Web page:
When bonds sell at less than face value, it means that investors demand a rate of interest higher than the stated rate. Usually this occurs because the investors can earn a greater rate on alternative investments of equal risk. They cannot change the stated rate, so they refuse to pay face value for the bonds. Thus, by changing the amount invested, they alter the effective rate of return. The investors receive interest at the stated rate computed on the face value, but they actually earn at an effective rate that exceeds the stated rate because they paid less than face value for the bonds. (Later in the chapter, we show an illustration for a bond that sells at a premium.)
Bonds Issued at Par on Interest Date
When a company issues bonds on an interest payment date at par (face value), it accrues no interest. No premium or discount exists. The company simply records the cash proceeds and the face value of the bonds.
To illustrate, if Buchanan Company issues at par 10-year term bonds with a par value of $800,000, dated January 1, 2010, and bearing interest at an annual rate of 10 percent payable semiannually on January 1 and July 1, it records the following entry:
Bonds Payable 800,000
Buchanan records the first semiannual interest payment of $40,000 ($800,000 x .10 x 1/2) on July 1, 2010, as follows.
Bond Interest Expense 40,000
It records accrued interest expense at December 31, 2010 (year-end) as follows.
Bond Interest Expense 40,000
Bond Interest Payable 40,000
Bonds Issued at Discount or Premium on Interest Date
If Buchanan Company issues the $800,000 of bonds on January 1, 2010, at 97 (meaning
97 percent of par), it records the issuance as follows.
Cash ($800,000 x .97) 776,000
Discount on Bonds Payable 24,000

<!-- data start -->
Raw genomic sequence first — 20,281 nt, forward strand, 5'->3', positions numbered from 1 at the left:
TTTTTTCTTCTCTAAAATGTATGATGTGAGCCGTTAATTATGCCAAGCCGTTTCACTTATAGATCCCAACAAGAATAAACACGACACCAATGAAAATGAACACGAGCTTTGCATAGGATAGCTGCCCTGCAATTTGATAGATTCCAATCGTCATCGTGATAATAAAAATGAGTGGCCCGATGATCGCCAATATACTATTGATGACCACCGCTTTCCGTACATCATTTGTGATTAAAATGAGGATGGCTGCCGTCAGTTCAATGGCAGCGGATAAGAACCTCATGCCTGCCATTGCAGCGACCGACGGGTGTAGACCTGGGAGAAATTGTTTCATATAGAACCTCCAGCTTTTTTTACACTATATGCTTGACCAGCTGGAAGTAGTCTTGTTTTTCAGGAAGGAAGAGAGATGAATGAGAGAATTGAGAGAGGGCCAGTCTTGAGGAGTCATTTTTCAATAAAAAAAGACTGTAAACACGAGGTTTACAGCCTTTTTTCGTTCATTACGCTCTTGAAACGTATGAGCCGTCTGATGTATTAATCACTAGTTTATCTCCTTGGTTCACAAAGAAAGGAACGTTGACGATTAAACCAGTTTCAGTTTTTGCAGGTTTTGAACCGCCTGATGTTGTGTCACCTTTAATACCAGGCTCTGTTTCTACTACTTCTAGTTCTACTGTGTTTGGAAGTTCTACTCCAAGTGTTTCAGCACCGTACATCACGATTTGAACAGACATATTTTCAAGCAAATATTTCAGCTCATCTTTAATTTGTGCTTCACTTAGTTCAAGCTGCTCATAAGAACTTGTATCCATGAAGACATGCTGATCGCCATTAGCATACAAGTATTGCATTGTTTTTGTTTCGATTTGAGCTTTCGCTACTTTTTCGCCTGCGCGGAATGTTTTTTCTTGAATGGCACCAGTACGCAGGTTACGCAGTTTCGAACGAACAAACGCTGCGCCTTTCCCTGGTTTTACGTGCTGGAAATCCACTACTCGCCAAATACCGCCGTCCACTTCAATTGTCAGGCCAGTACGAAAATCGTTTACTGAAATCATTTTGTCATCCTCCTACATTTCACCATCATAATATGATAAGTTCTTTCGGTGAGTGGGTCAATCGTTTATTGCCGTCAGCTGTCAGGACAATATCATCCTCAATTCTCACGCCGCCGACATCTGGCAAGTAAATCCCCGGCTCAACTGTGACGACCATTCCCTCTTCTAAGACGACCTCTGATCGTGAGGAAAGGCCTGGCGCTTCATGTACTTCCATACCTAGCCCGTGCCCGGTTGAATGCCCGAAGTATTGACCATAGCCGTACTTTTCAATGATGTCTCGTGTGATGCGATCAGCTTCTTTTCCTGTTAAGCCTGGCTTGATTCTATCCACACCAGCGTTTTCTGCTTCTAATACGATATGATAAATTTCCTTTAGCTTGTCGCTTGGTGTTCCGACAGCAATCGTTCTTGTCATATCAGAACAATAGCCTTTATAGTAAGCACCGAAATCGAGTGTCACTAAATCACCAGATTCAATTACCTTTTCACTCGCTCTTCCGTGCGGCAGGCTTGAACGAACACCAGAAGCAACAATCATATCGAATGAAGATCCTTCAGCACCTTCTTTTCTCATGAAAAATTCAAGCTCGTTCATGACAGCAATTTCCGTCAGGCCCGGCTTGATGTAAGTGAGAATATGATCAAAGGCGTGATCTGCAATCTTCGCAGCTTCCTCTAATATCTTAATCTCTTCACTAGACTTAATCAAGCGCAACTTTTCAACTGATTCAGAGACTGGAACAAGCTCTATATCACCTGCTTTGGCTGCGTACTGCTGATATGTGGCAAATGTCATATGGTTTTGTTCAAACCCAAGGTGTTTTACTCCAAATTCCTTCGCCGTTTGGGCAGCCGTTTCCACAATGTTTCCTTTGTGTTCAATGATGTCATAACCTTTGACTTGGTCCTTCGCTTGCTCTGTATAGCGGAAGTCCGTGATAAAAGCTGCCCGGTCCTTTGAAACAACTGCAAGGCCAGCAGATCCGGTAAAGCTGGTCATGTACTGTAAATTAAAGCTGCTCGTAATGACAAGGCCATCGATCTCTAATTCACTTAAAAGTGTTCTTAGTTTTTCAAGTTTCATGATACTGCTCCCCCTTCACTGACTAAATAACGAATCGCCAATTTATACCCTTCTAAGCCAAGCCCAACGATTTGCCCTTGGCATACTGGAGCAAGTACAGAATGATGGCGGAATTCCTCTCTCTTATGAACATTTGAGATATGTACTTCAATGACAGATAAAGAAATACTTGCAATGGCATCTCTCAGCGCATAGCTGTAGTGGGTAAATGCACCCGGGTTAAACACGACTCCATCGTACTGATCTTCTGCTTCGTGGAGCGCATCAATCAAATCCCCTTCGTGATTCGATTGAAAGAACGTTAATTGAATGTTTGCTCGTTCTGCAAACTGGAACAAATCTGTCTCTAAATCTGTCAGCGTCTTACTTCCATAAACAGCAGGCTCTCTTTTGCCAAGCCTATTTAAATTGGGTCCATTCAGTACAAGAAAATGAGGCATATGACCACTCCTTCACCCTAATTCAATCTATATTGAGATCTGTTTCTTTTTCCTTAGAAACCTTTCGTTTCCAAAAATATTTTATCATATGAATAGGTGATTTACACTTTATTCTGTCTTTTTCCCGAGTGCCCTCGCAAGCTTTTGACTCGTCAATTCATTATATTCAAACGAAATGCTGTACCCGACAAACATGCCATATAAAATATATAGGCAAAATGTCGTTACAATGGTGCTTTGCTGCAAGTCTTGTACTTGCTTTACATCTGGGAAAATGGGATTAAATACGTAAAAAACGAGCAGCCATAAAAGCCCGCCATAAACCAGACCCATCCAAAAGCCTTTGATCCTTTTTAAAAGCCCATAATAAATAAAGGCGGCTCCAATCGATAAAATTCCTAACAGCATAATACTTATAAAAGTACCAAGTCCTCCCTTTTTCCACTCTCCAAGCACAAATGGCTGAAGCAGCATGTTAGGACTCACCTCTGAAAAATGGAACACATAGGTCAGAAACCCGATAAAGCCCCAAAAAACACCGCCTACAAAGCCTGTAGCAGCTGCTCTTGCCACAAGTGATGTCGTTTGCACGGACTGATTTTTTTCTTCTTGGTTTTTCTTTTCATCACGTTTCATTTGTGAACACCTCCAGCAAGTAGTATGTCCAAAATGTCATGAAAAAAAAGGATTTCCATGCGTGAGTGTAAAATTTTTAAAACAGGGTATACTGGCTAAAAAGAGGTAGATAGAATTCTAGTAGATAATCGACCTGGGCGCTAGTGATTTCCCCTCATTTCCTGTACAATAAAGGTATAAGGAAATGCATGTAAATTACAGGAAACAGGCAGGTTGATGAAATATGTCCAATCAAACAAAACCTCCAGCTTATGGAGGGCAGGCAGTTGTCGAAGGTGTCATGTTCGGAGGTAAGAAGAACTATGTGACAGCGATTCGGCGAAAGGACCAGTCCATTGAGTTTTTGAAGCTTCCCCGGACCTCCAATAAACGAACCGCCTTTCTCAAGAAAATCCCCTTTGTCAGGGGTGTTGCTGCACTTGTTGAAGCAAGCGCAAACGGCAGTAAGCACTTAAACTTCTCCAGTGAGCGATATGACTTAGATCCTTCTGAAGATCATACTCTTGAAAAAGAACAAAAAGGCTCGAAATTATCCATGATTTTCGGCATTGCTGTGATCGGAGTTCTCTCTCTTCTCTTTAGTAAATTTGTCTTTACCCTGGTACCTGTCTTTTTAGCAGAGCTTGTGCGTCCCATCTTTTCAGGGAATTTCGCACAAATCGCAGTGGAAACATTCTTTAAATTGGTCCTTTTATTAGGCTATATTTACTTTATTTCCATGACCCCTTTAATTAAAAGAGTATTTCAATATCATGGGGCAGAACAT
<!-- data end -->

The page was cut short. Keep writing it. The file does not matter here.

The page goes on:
Bonds Payable 800,000
Recall from our earlier discussion that because of its relation to interest, companies amortize the discount and charge it to interest expense over the period of time that the bonds are outstanding.
The straight-line method amortizes a constant amount each interest period (in this case 20 interest periods). For example, using the bond discount of $24,000, Buchanan amortizes $1,200 to interest expense each period for 20 periods ($24,000 / 20).
Buchanan records the first semiannual interest payment of $40,000 ($800,000 x 10% x 1/2) and the bond discount on July 1, 2010 as follows:
Bond Interest Expense 41,200
Discount on Bonds Payable 1,200
At December 31, 2010, Buchanan makes the following adjusting entry
Bond Interest Expense 41,200
Discount on Bonds Payable 1,200
Bond Interest Payable 40,000
At the end of the first year, 2010, the balance in the Discount on Bonds Payable account is $21,600 ($24,000 _ $1,200 _ $1,200). Over the term of the bonds, the balance in the
Discount on Bonds Payable will decrease by the same amount until it has zero balance at the maturity date of the bonds.
If instead of issuing the bonds on January 1, 2010, Buchanan dates and sells the bonds on October 1, 2010, and if the fiscal year of the corporation ends on December 31, the discount amortized during 2010 would be only 3/12 of 1/10 of $24,000, or $600. Buchanan must also record three months of accrued interest on December 31.
Premium on Bonds Payable is accounted for in a manner similar to that for Discount on Bonds Payable. If Buchanan dates and sells 10-year bonds with a par value of $800,000 on January 1, 2010, at 103, it records the issuance as follows.
Cash ($800,000 x 1.03) 824,000
Premium on Bonds Payable 24,000
Bonds Payable 800,000
With the bond premium of $24,000, Buchanan amortizes $1,200 to interest expense each period for 20 periods ($24,000 / 20).
Buchanan records the first semiannual interest payment of $40,000 ($800,000 x 10% x 1/2) and the bond premium on July 1, 2010 as follows:
Bond Interest Expense 38,800
Premium on Bonds Payable 1,200
At December 31, 2010, Buchanan makes the following adjusting entry:
Bond Interest Expense 38,800
Premium on Bonds Payable 1,200
Bond Interest Payable 40,000
Amortization of a discount increases bond interest expense. Amortization of a premium decreases bond interest expense. Later in the chapter we discuss amortization of a discount or premium under the effective-interest method. The issuer may call some bonds at a stated price after a certain date. This call feature gives the issuing corporation the opportunity to reduce its bonded indebtedness or take advantage of lower interest rates. Whether callable or not, a company must amortize any premium or discount over the bond’s life to maturity because early redemption (call of the bond) is not a certainty.